Meanwhile, Alphabet's core advertising-based business should get a big jolt once the travel industry and local businesses are back firing on all cylinders and advertising on Google search. Investors already saw a strong recovery beginning to happen in the third quarter, with revenue accelerating to a 14% overall gain as search ads bounced back to positive territory. Just imagine what could happen once we get a full economic recovery.

Sabre

Speaking of Alphabet, one of its notable cloud clients is travel-related tech company Sabre (NASDAQ:SABR). Sabre's products include its large distribution platform that connects travel suppliers like airlines, hotels, car rental companies, and others to travel agents. Its IT solutions portfolio includes ticketing and reservation software for airlines, and a separate offering includes software-as-a-service used by hotels.

Two people clink  champagne glasses with a view of Paris in the background.

Image source: Getty Images.

Sabre hasn't fared too well in 2020, and its stock price, despite a recent bounce, is still less than half its pre-pandemic levels. Last quarter, revenue "improved" to a decline of 72%, and the company is still racking up losses, including over $200 million in cash burn in the third quarter alone.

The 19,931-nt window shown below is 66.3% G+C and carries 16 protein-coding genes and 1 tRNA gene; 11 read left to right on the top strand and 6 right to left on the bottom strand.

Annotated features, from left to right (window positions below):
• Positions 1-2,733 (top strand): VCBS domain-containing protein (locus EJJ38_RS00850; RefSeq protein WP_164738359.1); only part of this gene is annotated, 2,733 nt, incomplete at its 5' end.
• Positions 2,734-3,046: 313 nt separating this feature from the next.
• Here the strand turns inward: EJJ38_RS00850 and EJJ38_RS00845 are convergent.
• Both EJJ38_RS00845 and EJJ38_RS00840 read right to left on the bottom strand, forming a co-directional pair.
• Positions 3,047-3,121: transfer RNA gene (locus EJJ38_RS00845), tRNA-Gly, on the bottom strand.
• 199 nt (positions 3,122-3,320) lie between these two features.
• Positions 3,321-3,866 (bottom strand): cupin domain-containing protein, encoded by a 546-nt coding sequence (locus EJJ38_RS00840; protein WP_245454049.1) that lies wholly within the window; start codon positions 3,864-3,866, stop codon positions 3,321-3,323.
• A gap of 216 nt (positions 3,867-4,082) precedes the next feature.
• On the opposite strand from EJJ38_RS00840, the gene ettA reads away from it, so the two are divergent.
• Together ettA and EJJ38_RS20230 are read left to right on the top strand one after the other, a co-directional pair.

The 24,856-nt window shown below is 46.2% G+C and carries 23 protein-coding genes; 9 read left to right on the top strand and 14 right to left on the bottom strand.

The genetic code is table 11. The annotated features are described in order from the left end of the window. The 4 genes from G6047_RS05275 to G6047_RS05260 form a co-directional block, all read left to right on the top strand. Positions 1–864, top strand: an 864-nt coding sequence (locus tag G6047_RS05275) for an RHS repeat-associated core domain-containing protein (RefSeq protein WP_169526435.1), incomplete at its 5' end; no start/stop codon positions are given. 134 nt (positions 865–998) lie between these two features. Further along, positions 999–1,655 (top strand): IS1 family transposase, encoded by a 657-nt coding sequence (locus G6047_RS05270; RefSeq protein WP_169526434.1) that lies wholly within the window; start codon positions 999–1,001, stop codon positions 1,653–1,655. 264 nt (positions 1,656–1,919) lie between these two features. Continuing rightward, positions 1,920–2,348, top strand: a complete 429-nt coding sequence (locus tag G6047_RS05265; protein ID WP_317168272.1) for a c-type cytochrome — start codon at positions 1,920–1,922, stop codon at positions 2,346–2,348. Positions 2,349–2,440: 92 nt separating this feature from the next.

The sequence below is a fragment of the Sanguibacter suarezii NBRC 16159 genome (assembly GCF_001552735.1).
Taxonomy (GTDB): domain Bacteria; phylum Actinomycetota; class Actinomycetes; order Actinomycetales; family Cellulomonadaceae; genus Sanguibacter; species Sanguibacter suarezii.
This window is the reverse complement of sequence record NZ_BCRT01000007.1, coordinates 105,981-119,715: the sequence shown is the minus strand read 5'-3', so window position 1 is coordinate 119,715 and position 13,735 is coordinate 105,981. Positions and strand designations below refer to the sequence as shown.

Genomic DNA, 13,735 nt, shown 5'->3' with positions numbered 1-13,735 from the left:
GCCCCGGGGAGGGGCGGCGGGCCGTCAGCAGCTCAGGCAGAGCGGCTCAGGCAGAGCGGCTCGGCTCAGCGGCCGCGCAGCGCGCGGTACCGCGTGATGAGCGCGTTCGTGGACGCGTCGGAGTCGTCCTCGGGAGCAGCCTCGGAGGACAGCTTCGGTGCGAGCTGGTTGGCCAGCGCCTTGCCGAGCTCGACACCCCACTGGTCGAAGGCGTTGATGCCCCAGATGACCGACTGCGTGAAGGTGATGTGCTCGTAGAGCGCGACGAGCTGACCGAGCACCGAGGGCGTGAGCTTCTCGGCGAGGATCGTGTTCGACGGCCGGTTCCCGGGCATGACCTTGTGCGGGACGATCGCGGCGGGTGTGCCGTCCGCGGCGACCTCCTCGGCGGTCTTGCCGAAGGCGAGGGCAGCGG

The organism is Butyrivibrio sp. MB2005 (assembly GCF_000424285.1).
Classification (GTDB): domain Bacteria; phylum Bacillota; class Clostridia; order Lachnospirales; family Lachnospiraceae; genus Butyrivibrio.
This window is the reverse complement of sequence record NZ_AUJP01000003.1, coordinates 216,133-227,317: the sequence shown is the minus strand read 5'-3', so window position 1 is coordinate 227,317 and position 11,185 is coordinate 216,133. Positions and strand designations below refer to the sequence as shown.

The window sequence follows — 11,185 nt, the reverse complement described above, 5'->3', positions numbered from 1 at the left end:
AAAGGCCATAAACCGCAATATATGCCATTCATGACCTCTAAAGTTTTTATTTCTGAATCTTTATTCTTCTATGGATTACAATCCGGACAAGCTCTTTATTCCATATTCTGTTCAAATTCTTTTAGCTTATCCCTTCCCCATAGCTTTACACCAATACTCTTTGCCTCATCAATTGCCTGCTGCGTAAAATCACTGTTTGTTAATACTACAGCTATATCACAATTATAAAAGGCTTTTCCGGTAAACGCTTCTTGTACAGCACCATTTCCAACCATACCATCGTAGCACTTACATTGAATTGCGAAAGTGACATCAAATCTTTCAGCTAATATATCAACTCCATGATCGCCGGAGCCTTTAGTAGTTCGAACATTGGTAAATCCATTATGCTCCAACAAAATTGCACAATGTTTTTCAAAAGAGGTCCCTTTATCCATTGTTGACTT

Once we get a vaccine, however, pent-up travel demand should pick back up, and there will likely be an even higher level of digital booking going on, which should only help Sabre. Furthermore, during the pandemic, the company has made a significant amount of cost cuts, with the goal of reaching $275 million in annual cost savings by 2024.

Some of that will come via the company's recent adoption of Google Cloud Platform, which is saving Sabre from having to run its own data centers. On the recent conference call with analysts, management said that it has reduced its server use by some 30% already in 2020, equating to many millions flowing to its bottom line.

However, Sabre's relationship with Google goes just beyond use of Google cloud. The two companies have teamed up to offer Sabre Travel AI, which uses artificial intelligence to better put the right offers in front of the right customers based on data insights. The first product based on the platform, Sabre Smart Retail Engine, will be launched in 2021 with personalized offers with dynamic pricing on travel seats, baggage offers, and third party products.